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I have read the following quote from a different post:

If the noise is white (spread evenly across frequency), then the power will be distributed equally to each bin, and as we increase the number of bins, the amount in each bin will reduce accordingly (this is the "FFT noise floor").

FFT is the discrete sampling of the DTFT at frequencies $\omega = 2π\frac{k}{N}$, so how can the PSD change (therefore the DFT) if the DTFT is invariant to the DFT length?

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  • $\begingroup$ The PSD is defined as the Fourier transform of the autocorrelation sequence. The autocorrelation of white noise is a delta, which means the spectrum is flat. Additionally, if the noise is white, the statistical second moments of the signal are zero everywhere except for when there is no time-lag. This means the correlation matrix is an identity matrix scaled by the variance of the noise. This implies the flat spectrum is scaled by the variance. $\endgroup$
    – Baddioes
    Dec 17, 2023 at 22:09
  • $\begingroup$ There is not necessarily a direct relationship between the power spectrum (power in the signal) and the PSD (Fourier transform of the signal’s autocorrelation sequence). $\endgroup$
    – Baddioes
    Dec 17, 2023 at 22:10

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The PSD doesn't change – the D stands for Density, i.e. "how much power is there per bandwidth), and with an increased DFT length, there's less bandwidth per bin.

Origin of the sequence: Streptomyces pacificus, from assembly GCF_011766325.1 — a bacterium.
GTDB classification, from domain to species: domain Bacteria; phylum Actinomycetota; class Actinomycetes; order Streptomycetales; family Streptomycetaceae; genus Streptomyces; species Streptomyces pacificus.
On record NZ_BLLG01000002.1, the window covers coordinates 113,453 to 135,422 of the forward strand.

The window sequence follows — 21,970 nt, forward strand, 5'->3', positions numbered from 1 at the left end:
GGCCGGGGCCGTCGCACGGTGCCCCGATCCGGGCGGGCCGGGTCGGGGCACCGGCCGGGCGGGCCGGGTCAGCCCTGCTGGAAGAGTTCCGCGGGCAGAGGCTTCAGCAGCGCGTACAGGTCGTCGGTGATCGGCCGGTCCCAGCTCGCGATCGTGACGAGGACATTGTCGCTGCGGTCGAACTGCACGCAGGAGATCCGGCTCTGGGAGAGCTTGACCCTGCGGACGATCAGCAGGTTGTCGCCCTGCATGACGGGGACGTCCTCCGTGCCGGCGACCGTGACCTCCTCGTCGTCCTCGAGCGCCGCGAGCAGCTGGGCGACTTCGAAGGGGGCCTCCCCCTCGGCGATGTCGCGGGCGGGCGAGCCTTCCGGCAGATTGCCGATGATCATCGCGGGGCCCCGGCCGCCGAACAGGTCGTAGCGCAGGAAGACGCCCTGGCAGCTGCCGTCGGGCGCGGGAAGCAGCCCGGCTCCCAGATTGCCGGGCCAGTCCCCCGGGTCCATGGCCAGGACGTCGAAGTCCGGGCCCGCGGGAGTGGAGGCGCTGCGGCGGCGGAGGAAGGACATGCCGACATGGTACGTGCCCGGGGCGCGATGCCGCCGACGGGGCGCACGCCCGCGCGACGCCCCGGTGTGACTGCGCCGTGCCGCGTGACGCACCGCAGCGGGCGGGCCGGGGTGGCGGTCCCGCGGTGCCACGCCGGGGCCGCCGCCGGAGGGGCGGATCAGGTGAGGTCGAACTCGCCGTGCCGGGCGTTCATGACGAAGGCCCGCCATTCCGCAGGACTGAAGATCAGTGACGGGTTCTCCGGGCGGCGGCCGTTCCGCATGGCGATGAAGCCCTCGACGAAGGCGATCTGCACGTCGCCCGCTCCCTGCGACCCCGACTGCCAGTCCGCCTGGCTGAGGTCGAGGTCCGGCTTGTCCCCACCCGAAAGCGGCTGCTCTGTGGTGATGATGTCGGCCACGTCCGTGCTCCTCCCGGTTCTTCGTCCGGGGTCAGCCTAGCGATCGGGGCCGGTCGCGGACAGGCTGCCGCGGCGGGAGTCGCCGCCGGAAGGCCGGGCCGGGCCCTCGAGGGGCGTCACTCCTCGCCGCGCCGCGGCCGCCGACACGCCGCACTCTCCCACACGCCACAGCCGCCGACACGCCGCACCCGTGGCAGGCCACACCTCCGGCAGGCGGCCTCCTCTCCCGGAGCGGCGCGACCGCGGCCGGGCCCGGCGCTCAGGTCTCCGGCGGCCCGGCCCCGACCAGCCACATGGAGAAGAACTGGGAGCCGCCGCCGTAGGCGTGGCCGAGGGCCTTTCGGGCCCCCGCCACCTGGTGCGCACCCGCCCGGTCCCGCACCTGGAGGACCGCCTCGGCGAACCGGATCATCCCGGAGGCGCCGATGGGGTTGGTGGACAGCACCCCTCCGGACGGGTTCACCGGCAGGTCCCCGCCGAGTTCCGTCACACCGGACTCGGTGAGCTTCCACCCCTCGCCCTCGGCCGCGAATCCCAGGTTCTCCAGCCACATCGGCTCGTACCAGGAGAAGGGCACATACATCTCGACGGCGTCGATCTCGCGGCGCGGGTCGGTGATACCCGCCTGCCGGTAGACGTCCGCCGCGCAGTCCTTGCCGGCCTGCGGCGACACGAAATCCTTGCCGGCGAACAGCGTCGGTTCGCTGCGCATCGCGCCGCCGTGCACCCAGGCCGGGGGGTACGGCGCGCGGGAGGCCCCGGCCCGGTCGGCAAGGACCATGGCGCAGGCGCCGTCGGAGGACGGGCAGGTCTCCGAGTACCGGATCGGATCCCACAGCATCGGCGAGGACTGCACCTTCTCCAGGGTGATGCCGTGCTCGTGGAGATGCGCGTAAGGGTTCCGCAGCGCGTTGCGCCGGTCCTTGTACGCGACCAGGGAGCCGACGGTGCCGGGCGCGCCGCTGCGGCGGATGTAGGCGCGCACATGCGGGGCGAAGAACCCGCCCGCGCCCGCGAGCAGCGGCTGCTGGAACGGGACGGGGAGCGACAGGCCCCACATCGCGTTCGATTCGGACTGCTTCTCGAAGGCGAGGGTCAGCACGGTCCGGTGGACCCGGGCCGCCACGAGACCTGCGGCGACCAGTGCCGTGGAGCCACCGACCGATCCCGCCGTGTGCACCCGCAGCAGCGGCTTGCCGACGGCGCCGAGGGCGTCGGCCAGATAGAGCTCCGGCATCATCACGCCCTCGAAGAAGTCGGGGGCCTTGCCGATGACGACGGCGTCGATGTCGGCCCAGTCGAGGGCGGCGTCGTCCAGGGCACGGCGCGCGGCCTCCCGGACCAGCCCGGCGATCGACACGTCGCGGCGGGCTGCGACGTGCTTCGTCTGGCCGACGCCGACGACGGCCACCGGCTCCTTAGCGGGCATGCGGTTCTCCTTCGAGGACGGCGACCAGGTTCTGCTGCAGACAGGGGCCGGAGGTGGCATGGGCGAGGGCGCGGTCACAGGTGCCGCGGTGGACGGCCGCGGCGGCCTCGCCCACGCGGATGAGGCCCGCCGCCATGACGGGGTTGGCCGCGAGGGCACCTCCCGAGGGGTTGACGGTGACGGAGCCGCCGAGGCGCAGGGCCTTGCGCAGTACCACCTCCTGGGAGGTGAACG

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  • $\begingroup$ So this means the power itself changes? and the PSD doesnt change because some sort normalization? do we normalize by the total sum of the power? $\endgroup$ Dec 15, 2023 at 20:17
  • $\begingroup$ No, as said in my answer. No, as said in my answer. No, as said in my answer! $\endgroup$ Dec 15, 2023 at 20:23
  • $\begingroup$ The PSD simply does not change because you're doing something different with the signal (just as the size of the world doesn't change just because you're looking through a looking glass). The DFT's output changes – but that's simply not the same as the PSD! $\endgroup$ Dec 15, 2023 at 20:25
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Think of it as total energy not changing, but since DFT length dictates frequency resolution, the power of each band will be less dense.

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    $\begingroup$ Your answer could be improved with additional supporting information. Please edit to add further details, such as citations or documentation, so that others can confirm that your answer is correct. You can find more information on how to write good answers in the help center. $\endgroup$
    – Community Bot
    Dec 17, 2023 at 12:06

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